Projects per year
A range of major risks associated with the production and use of biofuels in the rapidly changing United Kingdom (UK) energy and transport sectors have been identified and quantified. This was achieved with the aid of various stakeholder groups (academic researchers; industrialists; and a concatenated group of policy makers together with 'green' and international development groups), who completed an online internet questionnaire. Each stakeholder ranked 15 potential risks associated with the UK development and use of liquid biofuels according to their perceived 'severity of impact' and 'likelihood of occurrence' using a three-point scale. This data was then used to perform a ranking of the risks by multiplying scores for impact and occurrence. There was some variation between the different stakeholder groups, but the similar risks were ranked highly by each group. The overall ranking identified the main risks as being a lack of investor confidence in biofuel developments (the highest score); energy or fuel security issues; negative public perception of biofuels (equal second highest); increased food prices; high barriers to entry into the fuel market; and misdirected agricultural expansion or land use (equal fifth highest). Comments by the expert respondents also provide a qualitative evaluation of the present state of UK biofuel developments. The present trial illustrates the potential of using risk issues appraisal and ranking to evaluate developing risks to the UK biofuels landscape. Clearly such an exercise would need to be carried out periodically if it were to maintain its value to the biofuel-related industrial sector and other stakeholders, including policy makers.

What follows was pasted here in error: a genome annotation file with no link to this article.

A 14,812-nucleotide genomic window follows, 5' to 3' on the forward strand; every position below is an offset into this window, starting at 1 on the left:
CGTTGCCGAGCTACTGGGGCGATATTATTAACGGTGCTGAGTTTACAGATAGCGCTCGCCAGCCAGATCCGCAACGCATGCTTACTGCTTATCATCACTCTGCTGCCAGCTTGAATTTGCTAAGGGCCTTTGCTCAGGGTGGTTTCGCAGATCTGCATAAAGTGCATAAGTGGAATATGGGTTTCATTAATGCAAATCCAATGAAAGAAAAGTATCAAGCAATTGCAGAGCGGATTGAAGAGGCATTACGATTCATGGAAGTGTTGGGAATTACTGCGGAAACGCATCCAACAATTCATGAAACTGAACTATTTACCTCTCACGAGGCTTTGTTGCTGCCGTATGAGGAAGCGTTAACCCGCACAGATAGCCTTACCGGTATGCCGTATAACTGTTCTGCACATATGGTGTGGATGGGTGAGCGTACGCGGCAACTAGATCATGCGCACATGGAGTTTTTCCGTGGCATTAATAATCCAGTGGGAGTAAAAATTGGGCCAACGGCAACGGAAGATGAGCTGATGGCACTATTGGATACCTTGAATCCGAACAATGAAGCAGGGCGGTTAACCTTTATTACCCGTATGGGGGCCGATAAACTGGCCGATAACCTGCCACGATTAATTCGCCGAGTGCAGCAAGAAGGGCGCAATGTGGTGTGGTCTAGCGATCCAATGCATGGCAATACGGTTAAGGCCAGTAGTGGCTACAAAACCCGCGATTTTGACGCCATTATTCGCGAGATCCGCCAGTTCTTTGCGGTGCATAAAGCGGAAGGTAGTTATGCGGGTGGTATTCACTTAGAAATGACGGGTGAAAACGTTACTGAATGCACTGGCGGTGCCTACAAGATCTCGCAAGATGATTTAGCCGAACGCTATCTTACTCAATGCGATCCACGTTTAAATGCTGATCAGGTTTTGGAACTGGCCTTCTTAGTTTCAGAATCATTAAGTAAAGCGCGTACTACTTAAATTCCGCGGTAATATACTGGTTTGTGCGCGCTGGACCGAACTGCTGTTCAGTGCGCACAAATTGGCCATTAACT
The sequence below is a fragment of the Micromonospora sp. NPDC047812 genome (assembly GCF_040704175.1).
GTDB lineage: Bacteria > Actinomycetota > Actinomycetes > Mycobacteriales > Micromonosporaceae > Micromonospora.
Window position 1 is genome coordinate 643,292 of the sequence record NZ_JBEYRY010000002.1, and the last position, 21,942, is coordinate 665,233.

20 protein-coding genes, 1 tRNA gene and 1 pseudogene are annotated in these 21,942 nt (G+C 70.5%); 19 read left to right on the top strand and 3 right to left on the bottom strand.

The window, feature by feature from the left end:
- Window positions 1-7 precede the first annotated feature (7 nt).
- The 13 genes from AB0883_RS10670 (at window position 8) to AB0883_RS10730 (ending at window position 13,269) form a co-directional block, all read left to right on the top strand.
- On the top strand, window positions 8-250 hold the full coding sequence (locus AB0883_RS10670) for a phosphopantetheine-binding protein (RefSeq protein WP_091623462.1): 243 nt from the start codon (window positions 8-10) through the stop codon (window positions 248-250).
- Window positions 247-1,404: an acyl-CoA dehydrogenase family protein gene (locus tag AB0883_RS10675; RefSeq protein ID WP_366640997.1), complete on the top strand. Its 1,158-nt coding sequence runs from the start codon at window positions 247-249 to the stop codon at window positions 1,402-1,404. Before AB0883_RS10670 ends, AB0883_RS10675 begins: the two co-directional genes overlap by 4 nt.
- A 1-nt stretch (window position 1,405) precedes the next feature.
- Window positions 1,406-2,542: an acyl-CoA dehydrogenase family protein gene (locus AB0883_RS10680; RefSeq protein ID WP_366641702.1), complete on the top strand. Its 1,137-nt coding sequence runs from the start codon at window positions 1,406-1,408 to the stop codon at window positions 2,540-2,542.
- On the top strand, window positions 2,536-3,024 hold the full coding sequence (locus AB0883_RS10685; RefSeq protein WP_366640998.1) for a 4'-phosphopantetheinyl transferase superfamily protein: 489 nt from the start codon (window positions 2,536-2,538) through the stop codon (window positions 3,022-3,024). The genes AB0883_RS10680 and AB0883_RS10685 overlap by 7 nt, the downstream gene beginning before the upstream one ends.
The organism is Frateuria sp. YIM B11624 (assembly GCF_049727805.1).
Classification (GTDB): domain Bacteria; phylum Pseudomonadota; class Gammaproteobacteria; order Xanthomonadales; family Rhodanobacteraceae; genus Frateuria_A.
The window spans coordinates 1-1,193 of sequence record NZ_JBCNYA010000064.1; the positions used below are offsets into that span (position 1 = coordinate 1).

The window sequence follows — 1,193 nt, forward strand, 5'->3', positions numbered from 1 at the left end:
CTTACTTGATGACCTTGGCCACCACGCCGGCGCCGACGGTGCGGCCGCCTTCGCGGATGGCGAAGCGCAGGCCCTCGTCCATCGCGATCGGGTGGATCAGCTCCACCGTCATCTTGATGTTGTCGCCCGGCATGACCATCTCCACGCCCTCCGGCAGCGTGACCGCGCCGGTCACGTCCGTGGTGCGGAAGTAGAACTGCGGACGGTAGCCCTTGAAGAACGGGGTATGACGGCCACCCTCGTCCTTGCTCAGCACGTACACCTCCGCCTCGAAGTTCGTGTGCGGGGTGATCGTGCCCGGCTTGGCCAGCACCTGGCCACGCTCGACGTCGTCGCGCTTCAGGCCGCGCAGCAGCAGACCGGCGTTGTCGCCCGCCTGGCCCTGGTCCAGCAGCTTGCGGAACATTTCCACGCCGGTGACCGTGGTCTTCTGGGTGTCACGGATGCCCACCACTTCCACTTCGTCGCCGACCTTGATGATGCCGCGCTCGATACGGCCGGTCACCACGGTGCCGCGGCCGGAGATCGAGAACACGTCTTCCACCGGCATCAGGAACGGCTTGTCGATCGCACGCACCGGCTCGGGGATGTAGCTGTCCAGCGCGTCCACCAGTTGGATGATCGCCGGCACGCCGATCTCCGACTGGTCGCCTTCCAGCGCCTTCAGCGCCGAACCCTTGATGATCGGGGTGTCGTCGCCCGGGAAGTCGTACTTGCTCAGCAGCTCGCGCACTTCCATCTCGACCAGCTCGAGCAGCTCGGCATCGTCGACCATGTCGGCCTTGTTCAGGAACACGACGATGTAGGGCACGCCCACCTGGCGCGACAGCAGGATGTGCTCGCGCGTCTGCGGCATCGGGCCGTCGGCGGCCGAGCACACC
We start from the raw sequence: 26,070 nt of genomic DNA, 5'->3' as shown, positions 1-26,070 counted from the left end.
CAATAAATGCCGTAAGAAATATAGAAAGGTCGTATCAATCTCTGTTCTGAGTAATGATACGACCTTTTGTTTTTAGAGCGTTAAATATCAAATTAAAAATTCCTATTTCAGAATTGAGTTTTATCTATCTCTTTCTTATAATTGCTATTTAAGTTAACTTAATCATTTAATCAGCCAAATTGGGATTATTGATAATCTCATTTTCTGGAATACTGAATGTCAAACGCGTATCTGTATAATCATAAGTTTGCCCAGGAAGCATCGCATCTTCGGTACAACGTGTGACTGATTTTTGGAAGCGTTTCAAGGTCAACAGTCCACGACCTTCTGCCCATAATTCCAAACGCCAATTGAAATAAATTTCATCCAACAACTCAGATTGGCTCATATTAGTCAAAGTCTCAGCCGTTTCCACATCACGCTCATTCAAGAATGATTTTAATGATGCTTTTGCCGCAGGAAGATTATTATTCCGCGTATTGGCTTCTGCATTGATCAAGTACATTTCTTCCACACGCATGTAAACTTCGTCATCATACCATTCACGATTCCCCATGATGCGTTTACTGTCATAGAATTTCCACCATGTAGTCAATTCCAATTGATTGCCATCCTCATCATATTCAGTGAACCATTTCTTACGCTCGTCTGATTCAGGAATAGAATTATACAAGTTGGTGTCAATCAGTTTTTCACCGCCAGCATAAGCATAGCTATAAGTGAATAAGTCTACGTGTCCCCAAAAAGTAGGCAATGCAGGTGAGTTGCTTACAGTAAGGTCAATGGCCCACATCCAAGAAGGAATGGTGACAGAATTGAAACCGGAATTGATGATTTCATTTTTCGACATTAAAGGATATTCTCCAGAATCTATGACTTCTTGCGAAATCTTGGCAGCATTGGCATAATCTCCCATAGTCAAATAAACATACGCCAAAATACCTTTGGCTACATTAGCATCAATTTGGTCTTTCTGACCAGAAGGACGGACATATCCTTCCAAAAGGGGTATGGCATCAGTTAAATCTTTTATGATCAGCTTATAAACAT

|Number of pages||23|
|Journal||Proceedings of the Institution of Mechanical Engineers, Part O: Journal of Risk and Reliability|
|Publication status||Published - Oct 2012|
Hammond, G. P., Howard, H. R., & Tuck, A. (2012). Risk assessment of UK biofuel developments within the rapidly evolving energy and transport sectors. Proceedings of the Institution of Mechanical Engineers, Part O: Journal of Risk and Reliability, 226(5), 526-548. https://doi.org/10.1177/1748006X12448147